‘novels as tricksy and writerly as those of Robbe-Grillet’
      • ‘I require that the essay focuses on what they have read and learned from writers - writerly concepts from, say, Pound, Levertov, Eliot, Rich, Webb and others (Geddes).’
      • ‘This is a ‘world’ all right, the rules for civil adherence percolate into a grammar made iconic by gaps and outbursts of intense writerly variance.’
      • ‘Gowdy's prose is almost transparent; you never feel her writerly imprint.’
      • ‘This delicious, melancholic vision both romanticises the subject and bathes the object in writerly, almost heroic solitude.’
      • ‘She deploys Roland Barthes's notion of readerly and writerly texts to contextualize Bulosan's social realism and Yamamoto's heretofore overlooked experimentalism.’
      • ‘The complication of Loden's writerly comic procedure is all in the nuances and gestures of meaning conveyed by particular word-choices, tones and implications.’
      • ‘Despite her best intentions, ultimately she's trying to find the sort of writerly perfection that leads to embalmed craft.’
      • ‘Of prime concern here has been to sketch out the way three contemporary poets have created work which exemplifies a number of connections between writerly and corporeal inscriptions.’
      • ‘At the very end of the book Hitchens summarizes Orwell's legacy in a stirring but slippery assessment that somehow Orwell's famous writerly style is at the center of how he matters.’
      • ‘These black voices represent an aesthetic and cultural position which, like Caliban's, speak of racial politics in an authentic black voice different from the writerly texts of European modernism.’
      • ‘Indeed, the narrative structure of the first half is, as Jameson has suggested, of a writerly nature and schizophrenic in its narrative loops and turns.’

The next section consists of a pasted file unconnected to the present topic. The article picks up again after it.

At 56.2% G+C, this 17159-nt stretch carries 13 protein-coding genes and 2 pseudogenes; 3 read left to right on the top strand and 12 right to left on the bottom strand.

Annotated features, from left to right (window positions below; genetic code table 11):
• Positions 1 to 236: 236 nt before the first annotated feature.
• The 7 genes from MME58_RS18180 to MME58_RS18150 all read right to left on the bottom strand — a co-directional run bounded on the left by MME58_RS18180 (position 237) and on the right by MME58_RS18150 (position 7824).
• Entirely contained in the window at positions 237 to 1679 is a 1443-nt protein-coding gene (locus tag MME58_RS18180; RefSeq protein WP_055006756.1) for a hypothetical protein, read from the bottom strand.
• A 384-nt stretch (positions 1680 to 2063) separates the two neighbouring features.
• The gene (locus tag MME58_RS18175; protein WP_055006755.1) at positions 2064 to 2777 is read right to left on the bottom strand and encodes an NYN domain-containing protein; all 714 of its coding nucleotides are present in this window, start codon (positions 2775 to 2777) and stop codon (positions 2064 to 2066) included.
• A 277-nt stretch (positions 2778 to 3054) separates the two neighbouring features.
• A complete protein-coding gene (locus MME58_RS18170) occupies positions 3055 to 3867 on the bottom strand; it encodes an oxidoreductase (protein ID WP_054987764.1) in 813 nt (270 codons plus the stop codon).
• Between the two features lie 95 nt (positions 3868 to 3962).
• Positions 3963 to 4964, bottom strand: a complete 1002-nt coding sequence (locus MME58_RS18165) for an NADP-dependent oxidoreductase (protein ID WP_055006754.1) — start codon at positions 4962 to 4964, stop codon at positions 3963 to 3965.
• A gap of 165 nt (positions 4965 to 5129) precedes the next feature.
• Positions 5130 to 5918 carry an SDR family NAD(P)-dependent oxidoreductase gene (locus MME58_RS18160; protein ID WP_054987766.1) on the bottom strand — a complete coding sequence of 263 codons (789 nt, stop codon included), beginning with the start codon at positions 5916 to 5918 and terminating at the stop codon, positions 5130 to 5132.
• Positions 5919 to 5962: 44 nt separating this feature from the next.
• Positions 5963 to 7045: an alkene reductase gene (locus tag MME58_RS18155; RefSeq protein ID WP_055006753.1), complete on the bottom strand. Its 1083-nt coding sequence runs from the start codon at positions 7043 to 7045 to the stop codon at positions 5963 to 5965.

• ‘Cavarero writes generically complex tales of the narratable self, reviving the writerly tradition of Roland Barthes, and echoing his recognition of eros, love, and desire.’
      • ‘No Country for Old Men offers much more hard-driving suspense than any of McCarthy's previous works; in fact the plot's motor is so overdriven that one tends to read too fast to savor the writerly nuances.’
      • ‘Our book's approach is literary and writerly, focusing on the form and acknowledging the literary impulse in nonfiction.’
      • ‘The way she chooses to write highlights this crucial interdependency between the sited event and its writerly structure.’
      • ‘I've got the usual collection of writerly type books that I keep at hand.’
      • ‘In cases where critics might describe a text as either readerly or writerly, following Barthes' classic distinction, we recognize a reference to the level of welcome afforded by a given text.’
      • ‘This purpose and the writerly comic principle underlying Rabelais's narratives, a principle we shall refer to as ‘privative’ evil, are the subjects we shall focus on in the remainder of this study.’
      • ‘Alas, it is true that Didion is a writer full of writerly tricks of a type that can be made fun of, rather like Hemingway.’
      • ‘High modernist author Georges Perec, for instance, comically suggested that there are exactly 243 writerly possibilities for the postcard message.’

Pronunciation

writerly

/ˈrʌɪtəli/